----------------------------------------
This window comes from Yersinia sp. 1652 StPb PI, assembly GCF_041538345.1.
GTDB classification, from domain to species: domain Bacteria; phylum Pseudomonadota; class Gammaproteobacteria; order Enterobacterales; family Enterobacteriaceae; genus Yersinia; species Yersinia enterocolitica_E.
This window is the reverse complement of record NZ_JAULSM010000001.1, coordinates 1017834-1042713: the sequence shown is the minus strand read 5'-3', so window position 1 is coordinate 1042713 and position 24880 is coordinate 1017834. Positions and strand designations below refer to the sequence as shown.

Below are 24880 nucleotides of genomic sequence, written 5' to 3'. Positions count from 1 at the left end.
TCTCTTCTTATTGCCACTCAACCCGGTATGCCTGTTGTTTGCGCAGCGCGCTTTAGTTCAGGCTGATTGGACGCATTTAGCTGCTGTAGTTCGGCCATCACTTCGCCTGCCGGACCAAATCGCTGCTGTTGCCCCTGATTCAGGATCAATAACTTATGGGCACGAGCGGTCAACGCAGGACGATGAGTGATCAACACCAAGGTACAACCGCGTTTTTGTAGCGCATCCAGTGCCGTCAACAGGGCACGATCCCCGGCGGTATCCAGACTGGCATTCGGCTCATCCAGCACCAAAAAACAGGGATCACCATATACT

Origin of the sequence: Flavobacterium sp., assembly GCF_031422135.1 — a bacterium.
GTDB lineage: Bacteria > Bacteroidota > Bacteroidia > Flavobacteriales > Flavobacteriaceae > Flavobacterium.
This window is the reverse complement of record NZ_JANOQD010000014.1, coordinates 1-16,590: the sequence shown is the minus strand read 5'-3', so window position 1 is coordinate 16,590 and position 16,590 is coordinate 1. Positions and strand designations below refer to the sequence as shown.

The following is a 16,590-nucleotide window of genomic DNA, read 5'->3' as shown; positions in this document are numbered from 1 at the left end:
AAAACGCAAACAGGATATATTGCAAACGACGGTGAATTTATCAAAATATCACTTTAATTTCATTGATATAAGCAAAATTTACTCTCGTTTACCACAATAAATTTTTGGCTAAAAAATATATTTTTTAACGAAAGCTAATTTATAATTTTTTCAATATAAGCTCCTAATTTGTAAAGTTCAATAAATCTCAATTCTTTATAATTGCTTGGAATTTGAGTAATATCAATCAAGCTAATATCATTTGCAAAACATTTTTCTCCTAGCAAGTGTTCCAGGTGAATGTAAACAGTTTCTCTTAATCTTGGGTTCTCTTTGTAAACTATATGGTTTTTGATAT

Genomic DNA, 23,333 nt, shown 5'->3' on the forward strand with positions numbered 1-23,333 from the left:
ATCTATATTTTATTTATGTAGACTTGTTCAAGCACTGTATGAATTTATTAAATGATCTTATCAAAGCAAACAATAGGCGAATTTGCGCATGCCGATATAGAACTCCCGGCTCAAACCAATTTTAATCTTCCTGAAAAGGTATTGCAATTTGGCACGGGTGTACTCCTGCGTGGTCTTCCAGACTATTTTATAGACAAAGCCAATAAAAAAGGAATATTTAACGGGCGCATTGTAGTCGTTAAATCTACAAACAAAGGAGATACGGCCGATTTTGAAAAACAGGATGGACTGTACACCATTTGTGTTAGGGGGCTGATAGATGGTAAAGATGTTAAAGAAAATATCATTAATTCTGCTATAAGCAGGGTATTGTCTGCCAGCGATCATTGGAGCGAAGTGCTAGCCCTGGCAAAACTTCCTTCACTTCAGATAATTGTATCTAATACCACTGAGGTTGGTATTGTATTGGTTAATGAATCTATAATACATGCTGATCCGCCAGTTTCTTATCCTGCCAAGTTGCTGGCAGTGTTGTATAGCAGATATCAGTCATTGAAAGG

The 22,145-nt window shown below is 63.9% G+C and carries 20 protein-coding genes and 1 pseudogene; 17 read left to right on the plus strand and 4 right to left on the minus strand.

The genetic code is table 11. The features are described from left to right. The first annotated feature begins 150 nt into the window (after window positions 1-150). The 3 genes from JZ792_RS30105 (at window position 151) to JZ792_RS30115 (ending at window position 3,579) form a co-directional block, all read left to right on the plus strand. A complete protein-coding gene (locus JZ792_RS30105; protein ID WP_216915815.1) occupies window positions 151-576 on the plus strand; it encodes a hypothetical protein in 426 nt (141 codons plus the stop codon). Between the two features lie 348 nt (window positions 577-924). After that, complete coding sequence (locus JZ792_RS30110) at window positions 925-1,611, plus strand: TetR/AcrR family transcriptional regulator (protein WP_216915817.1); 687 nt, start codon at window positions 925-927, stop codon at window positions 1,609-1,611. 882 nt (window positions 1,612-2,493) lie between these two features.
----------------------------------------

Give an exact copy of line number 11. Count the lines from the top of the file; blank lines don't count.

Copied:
Genomic DNA, 23,333 nt, shown 5'->3' on the forward strand with positions numbered 1-23,333 from the left: